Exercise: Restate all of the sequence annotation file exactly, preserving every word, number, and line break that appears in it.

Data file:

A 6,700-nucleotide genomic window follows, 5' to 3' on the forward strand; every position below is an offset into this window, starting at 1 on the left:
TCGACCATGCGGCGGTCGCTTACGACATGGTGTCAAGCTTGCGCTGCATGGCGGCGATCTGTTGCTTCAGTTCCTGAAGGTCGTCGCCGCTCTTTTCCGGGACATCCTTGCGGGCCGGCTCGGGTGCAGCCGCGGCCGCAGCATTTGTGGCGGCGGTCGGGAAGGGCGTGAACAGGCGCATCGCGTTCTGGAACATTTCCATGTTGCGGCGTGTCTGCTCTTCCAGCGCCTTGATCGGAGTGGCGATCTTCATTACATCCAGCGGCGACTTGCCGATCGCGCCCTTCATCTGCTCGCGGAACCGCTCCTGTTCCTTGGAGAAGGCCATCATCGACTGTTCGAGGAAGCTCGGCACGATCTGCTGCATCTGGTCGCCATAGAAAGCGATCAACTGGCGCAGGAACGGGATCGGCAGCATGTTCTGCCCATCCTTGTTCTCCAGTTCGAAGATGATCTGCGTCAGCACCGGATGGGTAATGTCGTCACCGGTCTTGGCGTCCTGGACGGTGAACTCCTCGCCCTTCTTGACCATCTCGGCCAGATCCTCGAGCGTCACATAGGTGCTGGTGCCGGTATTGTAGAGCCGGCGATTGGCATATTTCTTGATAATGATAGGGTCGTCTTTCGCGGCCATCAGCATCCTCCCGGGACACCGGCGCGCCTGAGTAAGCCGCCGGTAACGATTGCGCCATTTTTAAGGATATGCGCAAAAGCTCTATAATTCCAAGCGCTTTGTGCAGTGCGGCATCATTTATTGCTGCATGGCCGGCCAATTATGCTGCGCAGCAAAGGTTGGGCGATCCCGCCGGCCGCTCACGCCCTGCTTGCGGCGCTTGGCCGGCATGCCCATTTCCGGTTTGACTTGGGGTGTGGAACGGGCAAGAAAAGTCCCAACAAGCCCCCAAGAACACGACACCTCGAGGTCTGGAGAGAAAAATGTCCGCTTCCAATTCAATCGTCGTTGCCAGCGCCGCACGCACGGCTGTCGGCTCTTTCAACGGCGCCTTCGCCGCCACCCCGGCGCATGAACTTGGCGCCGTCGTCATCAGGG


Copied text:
A 6,700-nucleotide genomic window follows, 5' to 3' on the forward strand; every position below is an offset into this window, starting at 1 on the left:
TCGACCATGCGGCGGTCGCTTACGACATGGTGTCAAGCTTGCGCTGCATGGCGGCGATCTGTTGCTTCAGTTCCTGAAGGTCGTCGCCGCTCTTTTCCGGGACATCCTTGCGGGCCGGCTCGGGTGCAGCCGCGGCCGCAGCATTTGTGGCGGCGGTCGGGAAGGGCGTGAACAGGCGCATCGCGTTCTGGAACATTTCCATGTTGCGGCGTGTCTGCTCTTCCAGCGCCTTGATCGGAGTGGCGATCTTCATTACATCCAGCGGCGACTTGCCGATCGCGCCCTTCATCTGCTCGCGGAACCGCTCCTGTTCCTTGGAGAAGGCCATCATCGACTGTTCGAGGAAGCTCGGCACGATCTGCTGCATCTGGTCGCCATAGAAAGCGATCAACTGGCGCAGGAACGGGATCGGCAGCATGTTCTGCCCATCCTTGTTCTCCAGTTCGAAGATGATCTGCGTCAGCACCGGATGGGTAATGTCGTCACCGGTCTTGGCGTCCTGGACGGTGAACTCCTCGCCCTTCTTGACCATCTCGGCCAGATCCTCGAGCGTCACATAGGTGCTGGTGCCGGTATTGTAGAGCCGGCGATTGGCATATTTCTTGATAATGATAGGGTCGTCTTTCGCGGCCATCAGCATCCTCCCGGGACACCGGCGCGCCTGAGTAAGCCGCCGGTAACGATTGCGCCATTTTTAAGGATATGCGCAAAAGCTCTATAATTCCAAGCGCTTTGTGCAGTGCGGCATCATTTATTGCTGCATGGCCGGCCAATTATGCTGCGCAGCAAAGGTTGGGCGATCCCGCCGGCCGCTCACGCCCTGCTTGCGGCGCTTGGCCGGCATGCCCATTTCCGGTTTGACTTGGGGTGTGGAACGGGCAAGAAAAGTCCCAACAAGCCCCCAAGAACACGACACCTCGAGGTCTGGAGAGAAAAATGTCCGCTTCCAATTCAATCGTCGTTGCCAGCGCCGCACGCACGGCTGTCGGCTCTTTCAACGGCGCCTTCGCCGCCACCCCGGCGCATGAACTTGGCGCCGTCGTCATCAGGG